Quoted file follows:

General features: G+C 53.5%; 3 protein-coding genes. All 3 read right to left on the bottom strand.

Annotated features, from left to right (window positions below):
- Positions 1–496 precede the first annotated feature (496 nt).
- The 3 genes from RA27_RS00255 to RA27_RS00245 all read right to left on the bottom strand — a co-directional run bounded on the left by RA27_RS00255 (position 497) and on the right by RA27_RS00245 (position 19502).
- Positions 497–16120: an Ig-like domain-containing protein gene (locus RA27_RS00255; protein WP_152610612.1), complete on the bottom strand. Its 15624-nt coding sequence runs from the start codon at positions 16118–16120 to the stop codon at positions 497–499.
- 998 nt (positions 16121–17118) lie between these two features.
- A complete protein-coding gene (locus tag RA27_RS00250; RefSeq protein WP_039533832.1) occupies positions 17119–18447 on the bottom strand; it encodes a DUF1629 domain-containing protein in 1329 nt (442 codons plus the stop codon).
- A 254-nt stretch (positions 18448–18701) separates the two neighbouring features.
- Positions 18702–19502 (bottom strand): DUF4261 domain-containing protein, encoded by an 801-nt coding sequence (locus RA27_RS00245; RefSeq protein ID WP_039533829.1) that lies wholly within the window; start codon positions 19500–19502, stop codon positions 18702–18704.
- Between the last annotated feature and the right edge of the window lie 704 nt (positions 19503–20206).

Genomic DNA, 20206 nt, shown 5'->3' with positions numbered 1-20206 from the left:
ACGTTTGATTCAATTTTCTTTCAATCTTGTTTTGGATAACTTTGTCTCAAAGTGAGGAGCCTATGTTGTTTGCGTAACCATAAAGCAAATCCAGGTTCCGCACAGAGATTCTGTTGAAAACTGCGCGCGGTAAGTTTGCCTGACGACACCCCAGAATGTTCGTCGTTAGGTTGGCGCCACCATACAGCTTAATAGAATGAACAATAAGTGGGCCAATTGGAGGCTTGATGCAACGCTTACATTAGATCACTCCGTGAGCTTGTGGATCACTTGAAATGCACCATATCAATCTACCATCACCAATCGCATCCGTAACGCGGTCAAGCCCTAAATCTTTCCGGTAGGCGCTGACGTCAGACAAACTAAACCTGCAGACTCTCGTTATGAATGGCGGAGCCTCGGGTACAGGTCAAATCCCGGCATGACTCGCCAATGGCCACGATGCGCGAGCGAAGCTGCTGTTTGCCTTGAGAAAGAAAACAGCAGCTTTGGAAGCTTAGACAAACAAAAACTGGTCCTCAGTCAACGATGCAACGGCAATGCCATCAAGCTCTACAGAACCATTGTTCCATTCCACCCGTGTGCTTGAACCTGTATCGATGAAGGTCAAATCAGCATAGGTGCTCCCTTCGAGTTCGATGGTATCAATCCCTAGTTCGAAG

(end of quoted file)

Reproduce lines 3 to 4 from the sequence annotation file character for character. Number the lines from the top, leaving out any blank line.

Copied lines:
- Positions 1–496 precede the first annotated feature (496 nt).
- The 3 genes from RA27_RS00255 to RA27_RS00245 all read right to left on the bottom strand — a co-directional run bounded on the left by RA27_RS00255 (position 497) and on the right by RA27_RS00245 (position 19502).